KKR Financial Holdings LLC (KFN) got some media attention this weekend when Barron’s included the stock in it’s “The Trader” section. The company is a spin-off from it’s well known private equity parent Kohlberg Kravis Robers & Co. KFN is in the business of buying corporate debt at attractive prices and then realizing a return from both the interest paid on these loans as well as the expected capital appreciation.
Over the past 2 years the stock has fallen sharply as unrealized losses in its bond portfolio accumulated quickly. Although the stock hit $30 in early 2007, the very real fear of insolvency caused shares to hit a low of $0.40 in March. Since that time, the rebound in credit markets has helped investors regain confidence and KFN is pushing above $4.00 per share. While the price is still significantly lower than investors could have imagined before the market crash, the company appears to be sustainable and has some interesting potential for future gains.
KFN uses a “moderate” amount of leverage according to its public statements. This essentially means that in addition to the balance sheet equity, the company borrows additional capital in order to invest in it’s target securities. The goal is to purchase investments that have a greater yield than the capital being borrowed which creates an attractive spread. Today, the borrowing costs are historically low due to FOMC actions and federal programs aimed at keeping capital cheap and available to businesses. At the same time, the potential return when purchasing debt securities can be very high as investors are still relatively skeptical and risk averse when it comes to investing in corporate debt.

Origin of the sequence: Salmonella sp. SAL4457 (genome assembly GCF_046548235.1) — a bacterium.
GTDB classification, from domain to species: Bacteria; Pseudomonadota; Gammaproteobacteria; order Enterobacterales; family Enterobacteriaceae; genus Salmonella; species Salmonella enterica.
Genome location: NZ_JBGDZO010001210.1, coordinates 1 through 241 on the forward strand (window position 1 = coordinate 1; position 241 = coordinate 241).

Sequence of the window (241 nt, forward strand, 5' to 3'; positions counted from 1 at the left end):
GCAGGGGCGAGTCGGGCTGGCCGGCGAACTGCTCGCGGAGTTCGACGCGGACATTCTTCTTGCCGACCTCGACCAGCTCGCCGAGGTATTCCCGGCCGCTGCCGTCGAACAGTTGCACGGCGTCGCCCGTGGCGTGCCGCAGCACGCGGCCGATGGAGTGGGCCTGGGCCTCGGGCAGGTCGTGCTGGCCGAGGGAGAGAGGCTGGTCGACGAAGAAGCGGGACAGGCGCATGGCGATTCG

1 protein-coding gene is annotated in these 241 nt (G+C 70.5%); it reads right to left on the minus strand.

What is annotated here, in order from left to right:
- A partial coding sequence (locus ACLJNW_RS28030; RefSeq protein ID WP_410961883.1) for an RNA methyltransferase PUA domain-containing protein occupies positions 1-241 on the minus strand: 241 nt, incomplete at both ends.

Ahh, the risk… This is the most difficult of KFN’s business to judge because as the company adds more leverage, the investment decisions are magnified. Successful investments will yield an even greater return as they are financed not with the company’s capital, but with borrowed funds. But as we have seen in the past 2 years, that leverage can become a huge burden as asset prices theoretically can fall to the point where no true equity remains (liabilities are greater than assets). As of June 30, the company’s assets totalled $10.45 billion with the liabilities at $9.55 billion. This means that the company is using a bit more than 10 to 1 leverage which is extremely high, but also indicates some improvement as the asset prices have risen.
According to the most recent press release (issued June 30), the actual book value of the company stands at $5.69 per share which is significantly above the actual stock price. Securities like KFN can sometimes trade below book value due to investor pessimism about the future value of its assets. But this price may turn out to be excessively conservative as rumors have begun circling that the parent company may have an interest in taking KFN private once again. This sort of move would make sense as KKR could buy the company at roughly 74 cents on the dollar and then either hold the assets to maturity, liquidate them and pocket the profit, or eventually spin the business unit back to the public or to another private investor.
If you are really curious (or just need some help falling asleep) you can view the entire schedule of the company’s investments. The value of these holdings should have increased since June 30 as the credit markets continue to show improvement. So while the long-term risk is certainly an issue in owning this leveraged play, the odds seem stacked in the favor of investors due to the level of assets and the potential for a takeover if the stock continues to trade at a discount to NAV.
FD: Author does not have a position in KFN
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